Submitted by: Anita Swigart - English Teacher from Ohio
You've heard the question, "Why can't my students write?" It seems that question is being universally asked. However, the answer is less universal. Some would like to blame it on too much texting, tweeting, and other uses of technology. I don't buy it. I've been teaching long enough to know that this problem existed before any of that technology existed. I have my own idea as to why students can't write and it has nothing to do with technology; however, the solution might.
Think about a coach, teaching athletes how to execute a play. What happens when a player makes a mistake? Does the coach just say at the end of practice, "Well, you earned a 70% today," and leave it at that? No way. That coach is out there yelling whenever a mistake is made. Then the player has to do the play the correct way until it's right. This is called "immediate feedback" and it works.
Now I'm not suggesting that teachers yell at their students or make them do drills repeatedly. What I am suggesting is that teachers have to give feedback at every step of writing...and give it as soon as possible and as clearly. I know teachers in high school who don't put one mark on a composition except a grade. What does that tell a student? Unless the paper is perfect, it tells them nothing and gives them no opportunity to improve. That is not teaching. That is scoring. I know that we are all overworked: too many students, too little prep and grading time, etc. but if we fail to give our students feedback we are simply not doing our jobs and we have no reason to wonder why our students can't write. We are the reason they can't write.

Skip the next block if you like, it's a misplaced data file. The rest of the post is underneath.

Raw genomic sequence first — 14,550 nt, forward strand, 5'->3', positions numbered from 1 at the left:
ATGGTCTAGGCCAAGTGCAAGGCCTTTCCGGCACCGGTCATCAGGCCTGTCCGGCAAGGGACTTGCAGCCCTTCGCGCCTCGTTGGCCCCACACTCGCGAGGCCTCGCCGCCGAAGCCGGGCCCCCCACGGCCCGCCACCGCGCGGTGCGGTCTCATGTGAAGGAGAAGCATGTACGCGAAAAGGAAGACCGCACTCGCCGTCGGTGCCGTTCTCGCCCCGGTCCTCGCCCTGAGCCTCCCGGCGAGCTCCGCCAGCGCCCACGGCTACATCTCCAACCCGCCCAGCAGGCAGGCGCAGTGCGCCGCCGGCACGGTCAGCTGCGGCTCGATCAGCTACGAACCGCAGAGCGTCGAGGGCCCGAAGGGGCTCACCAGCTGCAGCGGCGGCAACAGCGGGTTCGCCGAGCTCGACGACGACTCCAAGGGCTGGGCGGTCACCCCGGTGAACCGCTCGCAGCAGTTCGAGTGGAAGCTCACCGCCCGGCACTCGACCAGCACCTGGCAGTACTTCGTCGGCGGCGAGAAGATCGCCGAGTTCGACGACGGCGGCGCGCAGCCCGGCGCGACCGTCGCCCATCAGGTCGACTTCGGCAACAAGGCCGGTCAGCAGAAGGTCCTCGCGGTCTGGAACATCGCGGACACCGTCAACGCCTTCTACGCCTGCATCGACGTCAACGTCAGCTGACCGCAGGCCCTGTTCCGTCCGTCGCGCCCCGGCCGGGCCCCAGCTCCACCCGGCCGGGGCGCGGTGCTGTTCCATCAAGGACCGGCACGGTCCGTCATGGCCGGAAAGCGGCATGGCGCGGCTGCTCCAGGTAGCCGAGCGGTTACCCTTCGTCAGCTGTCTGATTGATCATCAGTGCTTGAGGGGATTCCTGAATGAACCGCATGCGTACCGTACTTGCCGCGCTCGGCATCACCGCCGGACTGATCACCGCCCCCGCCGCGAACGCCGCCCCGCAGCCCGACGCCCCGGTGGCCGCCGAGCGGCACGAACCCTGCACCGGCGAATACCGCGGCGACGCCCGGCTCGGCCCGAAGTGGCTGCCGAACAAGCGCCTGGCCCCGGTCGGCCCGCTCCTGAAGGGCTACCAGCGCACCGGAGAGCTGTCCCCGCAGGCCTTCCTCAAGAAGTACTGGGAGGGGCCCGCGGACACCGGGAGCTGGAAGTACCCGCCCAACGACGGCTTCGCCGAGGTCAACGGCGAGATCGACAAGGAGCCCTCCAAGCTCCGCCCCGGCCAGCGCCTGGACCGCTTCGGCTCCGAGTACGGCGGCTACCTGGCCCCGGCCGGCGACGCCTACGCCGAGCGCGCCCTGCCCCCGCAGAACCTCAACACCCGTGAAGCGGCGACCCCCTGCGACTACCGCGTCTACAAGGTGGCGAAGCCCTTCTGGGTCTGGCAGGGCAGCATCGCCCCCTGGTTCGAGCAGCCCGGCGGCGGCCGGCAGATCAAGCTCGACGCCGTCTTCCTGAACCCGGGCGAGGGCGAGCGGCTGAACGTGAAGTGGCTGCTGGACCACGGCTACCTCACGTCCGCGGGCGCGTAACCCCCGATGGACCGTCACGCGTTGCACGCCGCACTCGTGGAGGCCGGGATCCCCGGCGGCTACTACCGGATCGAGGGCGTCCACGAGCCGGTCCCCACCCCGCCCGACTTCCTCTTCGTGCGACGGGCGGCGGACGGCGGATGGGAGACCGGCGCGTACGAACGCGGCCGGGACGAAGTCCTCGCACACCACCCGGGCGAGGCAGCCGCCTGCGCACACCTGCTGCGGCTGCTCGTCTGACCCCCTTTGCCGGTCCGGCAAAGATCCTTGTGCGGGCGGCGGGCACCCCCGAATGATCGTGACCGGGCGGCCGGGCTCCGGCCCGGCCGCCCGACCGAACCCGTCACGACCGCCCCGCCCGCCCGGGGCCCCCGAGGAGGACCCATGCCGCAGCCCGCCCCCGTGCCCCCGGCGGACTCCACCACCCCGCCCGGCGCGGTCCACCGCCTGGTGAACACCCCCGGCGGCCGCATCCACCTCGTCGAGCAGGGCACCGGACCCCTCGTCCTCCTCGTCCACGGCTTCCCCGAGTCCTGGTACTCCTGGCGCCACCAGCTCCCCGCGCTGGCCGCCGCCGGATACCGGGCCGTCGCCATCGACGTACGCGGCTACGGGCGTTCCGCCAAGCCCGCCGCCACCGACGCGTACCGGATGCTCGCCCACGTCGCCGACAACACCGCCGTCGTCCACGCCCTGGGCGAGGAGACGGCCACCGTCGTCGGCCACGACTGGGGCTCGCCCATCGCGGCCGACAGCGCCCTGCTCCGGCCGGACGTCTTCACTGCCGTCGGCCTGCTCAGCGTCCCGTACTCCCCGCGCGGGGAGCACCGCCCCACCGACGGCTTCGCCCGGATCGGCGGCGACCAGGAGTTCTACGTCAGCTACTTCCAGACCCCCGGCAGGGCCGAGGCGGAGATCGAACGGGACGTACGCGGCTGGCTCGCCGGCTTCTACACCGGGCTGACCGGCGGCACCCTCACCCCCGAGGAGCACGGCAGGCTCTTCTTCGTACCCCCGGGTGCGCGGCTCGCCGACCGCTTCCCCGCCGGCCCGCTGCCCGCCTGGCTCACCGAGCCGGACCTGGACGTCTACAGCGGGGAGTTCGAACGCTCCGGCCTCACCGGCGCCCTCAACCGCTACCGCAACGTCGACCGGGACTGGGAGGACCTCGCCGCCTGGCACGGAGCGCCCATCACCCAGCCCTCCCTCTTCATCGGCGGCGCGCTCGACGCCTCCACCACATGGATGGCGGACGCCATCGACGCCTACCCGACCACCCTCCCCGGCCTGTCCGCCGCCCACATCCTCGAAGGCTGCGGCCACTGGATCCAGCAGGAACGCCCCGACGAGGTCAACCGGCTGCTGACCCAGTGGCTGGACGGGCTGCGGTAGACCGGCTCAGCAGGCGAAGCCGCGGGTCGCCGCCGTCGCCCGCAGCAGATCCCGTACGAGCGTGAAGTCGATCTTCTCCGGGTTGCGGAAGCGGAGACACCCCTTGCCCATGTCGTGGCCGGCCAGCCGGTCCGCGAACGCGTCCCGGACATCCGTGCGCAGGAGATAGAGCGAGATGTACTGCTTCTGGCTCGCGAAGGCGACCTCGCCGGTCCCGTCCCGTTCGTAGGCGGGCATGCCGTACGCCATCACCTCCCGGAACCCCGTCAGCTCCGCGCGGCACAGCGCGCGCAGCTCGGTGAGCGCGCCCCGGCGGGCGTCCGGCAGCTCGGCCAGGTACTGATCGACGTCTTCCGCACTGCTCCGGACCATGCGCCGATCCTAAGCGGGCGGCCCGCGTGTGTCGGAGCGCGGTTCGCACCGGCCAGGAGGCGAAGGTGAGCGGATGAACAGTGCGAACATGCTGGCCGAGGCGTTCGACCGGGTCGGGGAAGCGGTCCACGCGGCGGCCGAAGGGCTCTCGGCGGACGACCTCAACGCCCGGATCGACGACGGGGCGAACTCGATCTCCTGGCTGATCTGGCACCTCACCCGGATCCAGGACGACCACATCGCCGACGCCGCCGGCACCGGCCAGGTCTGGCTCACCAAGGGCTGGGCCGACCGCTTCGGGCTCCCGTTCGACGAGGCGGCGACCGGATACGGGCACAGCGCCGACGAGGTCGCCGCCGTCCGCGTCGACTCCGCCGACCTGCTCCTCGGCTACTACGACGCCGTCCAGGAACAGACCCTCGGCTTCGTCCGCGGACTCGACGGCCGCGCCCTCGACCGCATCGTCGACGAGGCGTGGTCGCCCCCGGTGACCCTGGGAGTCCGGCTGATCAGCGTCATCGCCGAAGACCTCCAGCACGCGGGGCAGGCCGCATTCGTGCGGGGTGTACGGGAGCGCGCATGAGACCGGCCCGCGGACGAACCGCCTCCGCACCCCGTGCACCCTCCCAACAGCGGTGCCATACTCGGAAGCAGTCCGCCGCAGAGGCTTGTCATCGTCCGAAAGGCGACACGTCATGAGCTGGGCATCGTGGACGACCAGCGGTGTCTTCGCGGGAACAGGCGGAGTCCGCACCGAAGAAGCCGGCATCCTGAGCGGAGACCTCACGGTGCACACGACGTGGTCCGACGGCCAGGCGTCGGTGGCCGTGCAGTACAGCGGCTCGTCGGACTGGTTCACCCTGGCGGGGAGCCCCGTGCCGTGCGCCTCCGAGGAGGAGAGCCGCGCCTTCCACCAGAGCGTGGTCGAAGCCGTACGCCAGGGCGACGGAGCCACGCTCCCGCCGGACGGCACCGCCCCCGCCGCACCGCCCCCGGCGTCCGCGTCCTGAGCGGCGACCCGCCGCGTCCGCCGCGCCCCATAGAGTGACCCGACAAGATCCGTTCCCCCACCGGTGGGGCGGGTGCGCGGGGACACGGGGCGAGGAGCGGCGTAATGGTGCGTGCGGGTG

When my 10th grade students are assigned an essay, I assume nothing. They must go through these steps: construct an outline, write an introduction, write a conclusion, then write the entire paper. Every day they hand something in for me to look at and comment upon. They get feedback on the same day that they submit their writing. They may not go on to the introduction until their outline is approved (and their outline must have topic sentences that really are complete sentences). This is a lot of work for me, but I cannot do it any other way. But recently I've found a way to do this much more effectively and quickly.
First I started using a combination of Jing and screencaster. The student would upload the document on Edmoto and I would use Jing and screencaster to suggest revisions. However, you are limited to 5 minutes of comments. More lately I've started to use screencast - o - matic. That site gives you 15 minutes. This has really increased the amount of work that I can do with each student and they don't have to try to read my scribbled comments on their papers.
I would encourage you to give this a try. Don't just ask why your students can't write - do something about it!